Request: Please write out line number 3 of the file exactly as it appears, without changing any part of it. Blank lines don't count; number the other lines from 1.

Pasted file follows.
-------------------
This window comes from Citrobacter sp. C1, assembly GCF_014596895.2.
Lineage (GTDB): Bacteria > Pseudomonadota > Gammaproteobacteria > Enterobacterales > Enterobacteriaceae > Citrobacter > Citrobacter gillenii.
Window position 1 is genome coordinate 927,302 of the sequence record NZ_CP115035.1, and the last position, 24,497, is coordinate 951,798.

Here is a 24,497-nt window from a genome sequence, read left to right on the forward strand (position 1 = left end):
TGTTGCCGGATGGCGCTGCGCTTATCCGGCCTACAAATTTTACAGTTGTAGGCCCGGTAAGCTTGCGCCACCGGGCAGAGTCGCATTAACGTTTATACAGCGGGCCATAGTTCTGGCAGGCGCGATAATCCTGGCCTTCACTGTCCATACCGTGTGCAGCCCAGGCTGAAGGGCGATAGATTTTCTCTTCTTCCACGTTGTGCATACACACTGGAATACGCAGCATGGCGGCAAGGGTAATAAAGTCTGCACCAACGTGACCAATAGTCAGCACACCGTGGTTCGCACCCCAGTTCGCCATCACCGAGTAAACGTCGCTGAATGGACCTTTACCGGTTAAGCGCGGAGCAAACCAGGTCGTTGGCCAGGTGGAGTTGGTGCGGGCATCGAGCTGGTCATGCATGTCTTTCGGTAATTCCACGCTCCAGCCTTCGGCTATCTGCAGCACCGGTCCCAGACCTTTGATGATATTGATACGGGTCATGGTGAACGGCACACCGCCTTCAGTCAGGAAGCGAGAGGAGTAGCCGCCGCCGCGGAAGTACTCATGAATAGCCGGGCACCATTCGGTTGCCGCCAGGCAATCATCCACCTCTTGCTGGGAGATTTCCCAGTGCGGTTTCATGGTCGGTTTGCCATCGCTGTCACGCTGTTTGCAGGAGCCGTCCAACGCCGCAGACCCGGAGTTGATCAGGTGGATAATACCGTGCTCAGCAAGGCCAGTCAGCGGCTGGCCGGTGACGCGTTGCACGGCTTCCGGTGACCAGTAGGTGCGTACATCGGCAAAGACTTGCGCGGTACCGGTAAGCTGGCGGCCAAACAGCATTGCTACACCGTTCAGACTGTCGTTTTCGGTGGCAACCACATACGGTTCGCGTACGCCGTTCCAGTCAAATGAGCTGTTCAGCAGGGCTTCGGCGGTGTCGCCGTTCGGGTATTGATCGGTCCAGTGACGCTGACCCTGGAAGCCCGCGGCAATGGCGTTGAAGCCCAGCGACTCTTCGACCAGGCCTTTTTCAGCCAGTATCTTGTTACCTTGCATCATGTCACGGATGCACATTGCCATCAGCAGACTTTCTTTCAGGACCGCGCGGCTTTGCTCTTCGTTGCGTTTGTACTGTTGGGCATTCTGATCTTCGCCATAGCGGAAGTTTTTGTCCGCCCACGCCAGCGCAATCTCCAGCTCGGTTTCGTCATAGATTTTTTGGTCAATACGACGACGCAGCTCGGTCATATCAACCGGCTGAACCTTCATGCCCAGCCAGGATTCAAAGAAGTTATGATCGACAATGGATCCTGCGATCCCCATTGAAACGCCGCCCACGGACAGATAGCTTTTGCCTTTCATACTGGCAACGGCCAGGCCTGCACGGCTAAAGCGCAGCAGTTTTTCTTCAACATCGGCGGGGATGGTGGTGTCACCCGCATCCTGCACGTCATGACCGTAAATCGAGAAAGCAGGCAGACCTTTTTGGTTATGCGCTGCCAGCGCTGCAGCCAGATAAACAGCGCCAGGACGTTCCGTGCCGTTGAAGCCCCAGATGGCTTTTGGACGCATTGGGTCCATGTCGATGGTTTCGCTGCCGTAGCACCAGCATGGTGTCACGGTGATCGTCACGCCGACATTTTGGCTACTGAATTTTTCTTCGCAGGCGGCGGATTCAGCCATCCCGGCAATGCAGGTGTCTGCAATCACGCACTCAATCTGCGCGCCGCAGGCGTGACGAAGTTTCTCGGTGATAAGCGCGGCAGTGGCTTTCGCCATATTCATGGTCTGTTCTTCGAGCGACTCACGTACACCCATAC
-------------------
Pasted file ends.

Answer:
Window position 1 is genome coordinate 927,302 of the sequence record NZ_CP115035.1, and the last position, 24,497, is coordinate 951,798.